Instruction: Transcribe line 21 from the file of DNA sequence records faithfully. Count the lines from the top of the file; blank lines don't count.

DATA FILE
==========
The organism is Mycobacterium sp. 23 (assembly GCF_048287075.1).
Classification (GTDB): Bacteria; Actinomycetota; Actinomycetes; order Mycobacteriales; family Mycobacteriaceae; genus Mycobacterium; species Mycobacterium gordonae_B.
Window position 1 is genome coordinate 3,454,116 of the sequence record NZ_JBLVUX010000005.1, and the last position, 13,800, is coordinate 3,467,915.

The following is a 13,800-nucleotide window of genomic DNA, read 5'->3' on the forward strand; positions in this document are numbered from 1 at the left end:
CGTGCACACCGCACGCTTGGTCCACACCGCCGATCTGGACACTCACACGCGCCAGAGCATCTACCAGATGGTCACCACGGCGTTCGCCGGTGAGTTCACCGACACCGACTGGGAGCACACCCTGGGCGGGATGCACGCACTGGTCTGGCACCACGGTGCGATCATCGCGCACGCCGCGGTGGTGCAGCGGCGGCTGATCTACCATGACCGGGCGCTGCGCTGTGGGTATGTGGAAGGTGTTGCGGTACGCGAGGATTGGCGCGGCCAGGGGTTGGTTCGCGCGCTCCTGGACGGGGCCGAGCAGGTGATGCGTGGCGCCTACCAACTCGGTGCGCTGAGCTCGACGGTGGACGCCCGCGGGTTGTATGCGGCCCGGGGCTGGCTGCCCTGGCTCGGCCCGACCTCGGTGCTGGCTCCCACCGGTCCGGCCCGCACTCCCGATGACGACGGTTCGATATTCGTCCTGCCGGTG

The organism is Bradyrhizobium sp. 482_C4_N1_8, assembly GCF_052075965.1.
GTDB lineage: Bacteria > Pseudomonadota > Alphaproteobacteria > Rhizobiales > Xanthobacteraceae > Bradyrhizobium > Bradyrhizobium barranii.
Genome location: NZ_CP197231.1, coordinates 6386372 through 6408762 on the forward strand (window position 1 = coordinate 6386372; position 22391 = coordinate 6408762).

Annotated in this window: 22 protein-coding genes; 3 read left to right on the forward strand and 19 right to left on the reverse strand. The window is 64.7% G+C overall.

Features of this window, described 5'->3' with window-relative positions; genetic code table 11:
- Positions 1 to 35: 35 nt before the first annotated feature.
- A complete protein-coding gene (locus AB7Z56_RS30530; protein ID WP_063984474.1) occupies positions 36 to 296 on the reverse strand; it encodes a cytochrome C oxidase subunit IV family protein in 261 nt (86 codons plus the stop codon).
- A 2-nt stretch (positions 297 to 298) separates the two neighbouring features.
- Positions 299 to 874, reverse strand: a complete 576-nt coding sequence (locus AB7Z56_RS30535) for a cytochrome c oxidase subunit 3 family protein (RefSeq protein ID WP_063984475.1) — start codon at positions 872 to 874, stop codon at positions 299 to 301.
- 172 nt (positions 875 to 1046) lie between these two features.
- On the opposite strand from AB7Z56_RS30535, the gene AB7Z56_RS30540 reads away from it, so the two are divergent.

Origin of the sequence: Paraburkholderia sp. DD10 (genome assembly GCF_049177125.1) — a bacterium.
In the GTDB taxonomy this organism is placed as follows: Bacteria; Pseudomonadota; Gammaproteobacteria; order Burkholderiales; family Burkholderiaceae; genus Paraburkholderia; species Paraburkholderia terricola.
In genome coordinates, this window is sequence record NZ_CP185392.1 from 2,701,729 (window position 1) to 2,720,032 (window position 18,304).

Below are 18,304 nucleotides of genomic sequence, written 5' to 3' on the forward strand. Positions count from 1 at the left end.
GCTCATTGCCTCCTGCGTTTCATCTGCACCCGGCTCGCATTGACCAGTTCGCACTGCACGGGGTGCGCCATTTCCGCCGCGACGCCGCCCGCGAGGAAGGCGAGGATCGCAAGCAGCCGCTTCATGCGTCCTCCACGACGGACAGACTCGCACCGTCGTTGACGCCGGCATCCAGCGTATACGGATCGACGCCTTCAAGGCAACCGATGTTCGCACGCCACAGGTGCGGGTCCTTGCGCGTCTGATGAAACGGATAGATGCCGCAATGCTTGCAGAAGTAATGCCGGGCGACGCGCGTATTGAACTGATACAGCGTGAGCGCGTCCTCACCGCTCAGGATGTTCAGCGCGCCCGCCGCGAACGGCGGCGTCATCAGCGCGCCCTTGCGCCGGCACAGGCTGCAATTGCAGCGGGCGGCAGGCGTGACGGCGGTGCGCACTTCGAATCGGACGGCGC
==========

GCTCATTGCCTCCTGCGTTTCATCTGCACCCGGCTCGCATTGACCAGTTCGCACTGCACGGGGTGCGCCATTTCCGCCGCGACGCCGCCCGCGAGGAAGGCGAGGATCGCAAGCAGCCGCTTCATGCGTCCTCCACGACGGACAGACTCGCACCGTCGTTGACGCCGGCATCCAGCGTATACGGATCGACGCCTTCAAGGCAACCGATGTTCGCACGCCACAGGTGCGGGTCCTTGCGCGTCTGATGAAACGGATAGATGCCGCAATGCTTGCAGAAGTAATGCCGGGCGACGCGCGTATTGAACTGATACAGCGTGAGCGCGTCCTCACCGCTCAGGATGTTCAGCGCGCCCGCCGCGAACGGCGGCGTCATCAGCGCGCCCTTGCGCCGGCACAGGCTGCAATTGCAGCGGGCGGCAGGCGTGACGGCGGTGCGCACTTCGAATCGGACGGCGC